Area students take charge as leaders at summer camp

August 28, 2013

By Administrator

With the start of the 2013-14 school year on the immediate horizon, several students at Eastside Catholic School and Skyline High School are looking to make an impression on their first days back in the classroom.

Fifteen students from Eastside Catholic, and another eight from Skyline, participated in a popular and long-running leadership camp known as Mount Adams, one of six camps held over the summer with the support of the Association of Washington School Principals.

Students from Eastside Catholic School and Skyline High School form plateaus with their hands as they enjoy time together at the Mount Adams leadership camp in July. Contributed

Students from Eastside Catholic School and Skyline High School form plateaus with their hands as they enjoy time together at the Mount Adams leadership camp in July. Contributed

The Mount Adams camp took place July 18-23 at the Cispus Learning Center near Randle. The six-day event puts high-school students in a communal environment where they not only share sleeping quarters and meals, but learn a lot about each other and how to affect positive change within their schools.

Julia Troy, who will be a senior at Eastside Catholic, participated in the camp for a second straight year. She said this time around was a bit different because she didn’t have to spend so much time learning to feel comfortable around new people. This year, the central focus was on knowing herself as a leader.

There’s no requirement for camp participants to hold an elected office within their student government, although they are recommended and registered as part of an official student delegation.

Troy will serve as the senior class vice president at ECS, and she said she has grown much more comfortable with leadership roles. As a freshman, she took cues from student-body leaders and felt they were making a big impact on the school.

“I think it has helped that both of my parents are natural leaders, are talkative and outgoing,” she added. “Having them around me kind of eases me into that role more.”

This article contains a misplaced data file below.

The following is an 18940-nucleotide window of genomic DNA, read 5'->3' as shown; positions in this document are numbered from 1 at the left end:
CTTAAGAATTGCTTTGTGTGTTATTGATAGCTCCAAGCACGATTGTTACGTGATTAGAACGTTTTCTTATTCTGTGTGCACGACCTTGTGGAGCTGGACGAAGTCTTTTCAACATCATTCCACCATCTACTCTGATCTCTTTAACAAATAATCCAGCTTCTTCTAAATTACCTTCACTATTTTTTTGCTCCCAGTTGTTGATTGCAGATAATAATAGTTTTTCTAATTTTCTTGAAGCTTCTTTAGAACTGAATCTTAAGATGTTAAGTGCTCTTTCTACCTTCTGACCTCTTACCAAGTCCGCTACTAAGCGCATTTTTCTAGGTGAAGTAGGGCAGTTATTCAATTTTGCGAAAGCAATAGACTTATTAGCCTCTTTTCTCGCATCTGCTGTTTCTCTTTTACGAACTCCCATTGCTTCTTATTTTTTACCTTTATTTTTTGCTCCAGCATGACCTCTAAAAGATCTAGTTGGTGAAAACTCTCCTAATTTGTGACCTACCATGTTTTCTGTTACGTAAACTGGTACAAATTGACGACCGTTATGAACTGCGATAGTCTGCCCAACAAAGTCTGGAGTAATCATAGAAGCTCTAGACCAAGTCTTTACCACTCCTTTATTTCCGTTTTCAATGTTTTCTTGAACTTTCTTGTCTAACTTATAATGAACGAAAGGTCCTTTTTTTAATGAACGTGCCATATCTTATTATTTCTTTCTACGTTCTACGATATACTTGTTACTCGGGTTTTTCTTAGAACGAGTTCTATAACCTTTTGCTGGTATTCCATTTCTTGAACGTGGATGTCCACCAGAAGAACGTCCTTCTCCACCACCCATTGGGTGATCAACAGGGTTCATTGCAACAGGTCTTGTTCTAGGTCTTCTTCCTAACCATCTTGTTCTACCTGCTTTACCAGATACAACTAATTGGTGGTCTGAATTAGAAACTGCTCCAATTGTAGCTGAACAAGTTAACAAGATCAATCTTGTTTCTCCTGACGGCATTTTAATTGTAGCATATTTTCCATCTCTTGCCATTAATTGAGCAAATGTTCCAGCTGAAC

At Mount Adams, the 350 participants were split into smaller groups, or councils. They had a seminar each night, Troy said, and there was a lot of discussion about accepting differences among people.

Karen Skoog, who teaches world languages at ECS, has been involved with the leadership camps since her days as a student, and has served as a senior counselor for much of the past 35 years.

Skoog said students are pushed to identify school-based projects which can create positive change, and something she noticed this year was the word “family” constantly coming up in conversations. To her, that meant “being a community of love” that supports all people and shuts down hurtful gossip.

“Our goal is to really create a community of kindness, but the question always goes back to what that looks like,” Skoog said. “We want the kids to be intentional in what that looks like.”

Skoog noted the three plateau schools – ECS, Skyline and Eastlake – have formed a “tri-school council” that meets every month during the school year to discuss community-building activities. They created Plateau Pink Day as a breast cancer awareness event, but it has evolved into much more in recent years – a way to set aside differences.

Troy said there’s about 130 students in the ECS senior class, and she knows everyone’s name, but she’s interested in reaching out to younger students this year. Simply saying hello in the halls and making others feel welcome can help them stand up to peer pressure and make better decisions, she felt.

“It’s the little things that make a difference and how we’re going to make people comfortable with being leaders themselves,” Troy said. “That always tends to be the ASB’s job, but we kind of realized this year at camp that we can’t have the five ASB leaders reaching out to the whole school.”

Other Eastside Catholic students who attended the Mount Adams camp were Elisha Paaga, Jacob Wells, Maddie Racine, Kyle Bastian, Daniel Carlton, Bradley Strode, Aly Sonnen, Mitchell Neale, Andrew Padilla, Tristana Leist, Molly Foley, Michael Storie, Nick Reasoner and Katie Bacich.

The Skyline students in attendance were Andrew Corbett, Gauri Sharma, Hamilton Wasnick, Jake Barokas, Sarika Ghangurde, Kristina Helling, Toria Baker and Tony Elevathingal.

Additionally, graduates of both schools served on the camp counseling staff: Erik Skoog, AJ Hostak and Luke Janicki of Eastside Catholic; and Kati Simpson and Olivia Fuller of Skyline.

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